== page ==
The pound has rocketed higher after Prime Minister Theresa May secured legally binding changes to the Brexit withdrawal agreement which was agreed with the EU late last night in Strasbourg.
The deal now includes a series of measures to include a stronger political declaration and other assurances that Theresa May hopes will convince MP’s to vote for the deal so that Britain can withdraw from the EU on the 29th March 2019 as planned. It was all smiles in Strasbourg when the Prime Minister arrived but it is worth highlighting that European Commission President Jean Claude Juncker has stated there will not be a third chance to re-negotiate. He stated that “there will be no further interpretation of the interpretations and no further assurance on the reassurances.”
Potential delay to Brexit vote due to recent breakthrough
Today is now a crucial day in British politics with a meaningful vote in parliament expected to be held this evening at 19:00, and high volatility is to be expected. Due to the last minute breakthrough which was only agreed late last night there is the prospect of a delay to allow sufficient time for the changes to be debated in the House of Commons and an extra 24 hours has been proposed.
The devil is in the detail and a statement is expected from the UK’s Attorney General Geoffrey Cox today which will more than likely dictate whether the Prime Minister is successful. If Geoffrey Cox can state categorically that Britain can come out of the backstop unilaterally then the deal may have a chance of success. The European research Group and Democratic Unionist Party (DUP) will no doubt make the headlines throughout the course of the day and their views too will likely carry significant weight across the House. The last meaningful vote saw a historic defeat with the Prime Minister losing by 230 votes. How the vote goes will depend on whether enough changes have been made on the contentious Irish backstop.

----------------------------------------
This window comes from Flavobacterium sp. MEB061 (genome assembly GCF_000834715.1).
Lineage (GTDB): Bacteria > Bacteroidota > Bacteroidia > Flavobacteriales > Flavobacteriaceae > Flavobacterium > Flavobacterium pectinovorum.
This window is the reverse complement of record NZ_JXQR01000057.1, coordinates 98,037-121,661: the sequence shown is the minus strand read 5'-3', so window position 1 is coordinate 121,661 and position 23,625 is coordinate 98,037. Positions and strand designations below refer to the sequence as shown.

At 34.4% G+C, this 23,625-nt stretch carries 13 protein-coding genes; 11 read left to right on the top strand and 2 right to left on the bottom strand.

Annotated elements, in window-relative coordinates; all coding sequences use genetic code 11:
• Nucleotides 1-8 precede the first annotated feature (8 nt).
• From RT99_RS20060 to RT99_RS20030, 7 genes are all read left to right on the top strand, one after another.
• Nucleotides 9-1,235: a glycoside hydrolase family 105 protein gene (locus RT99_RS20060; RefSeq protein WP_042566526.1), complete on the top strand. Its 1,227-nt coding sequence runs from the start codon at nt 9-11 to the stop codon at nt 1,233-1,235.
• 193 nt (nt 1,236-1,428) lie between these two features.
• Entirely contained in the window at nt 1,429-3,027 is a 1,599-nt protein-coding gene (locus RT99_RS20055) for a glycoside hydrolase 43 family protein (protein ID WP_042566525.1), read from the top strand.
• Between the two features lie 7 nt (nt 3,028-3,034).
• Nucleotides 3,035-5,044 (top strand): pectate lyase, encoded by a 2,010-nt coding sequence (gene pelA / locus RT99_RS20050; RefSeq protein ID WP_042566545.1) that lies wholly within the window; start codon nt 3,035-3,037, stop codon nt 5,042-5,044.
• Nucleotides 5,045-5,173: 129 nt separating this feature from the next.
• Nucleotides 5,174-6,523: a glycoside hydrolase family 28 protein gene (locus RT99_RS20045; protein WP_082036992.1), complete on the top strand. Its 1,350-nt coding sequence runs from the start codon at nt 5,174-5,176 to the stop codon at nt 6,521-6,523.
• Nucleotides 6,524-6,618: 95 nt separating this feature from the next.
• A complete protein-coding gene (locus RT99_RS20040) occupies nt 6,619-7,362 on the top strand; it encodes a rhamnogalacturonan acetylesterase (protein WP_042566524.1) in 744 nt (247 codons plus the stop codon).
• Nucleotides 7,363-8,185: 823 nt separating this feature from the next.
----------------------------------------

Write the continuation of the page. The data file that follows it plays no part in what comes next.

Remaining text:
What could this mean for the pound?
If Theresa May can win support of the House then the pound is likely to see further gains across the board, although if the deal is voted down there will be a period of deep uncertainty for sterling exchange rates. Another vote would be held on whether to proceed with a no deal Brexit, and if that is rejected, another on whether to delay and extend Article 50. With reports having emerged that a delay could result in a constitutional crisis which could end up in the Government unable to govern it does still leave the spectre of no deal on the table. There are still so many political options still available that the markets are still none the wiser at this major juncture. As such the pound faces an extremely volatile few days ahead.
For more information on the potential outcomes of today's vote and subsequent votes after this, download our monthly currency forecast.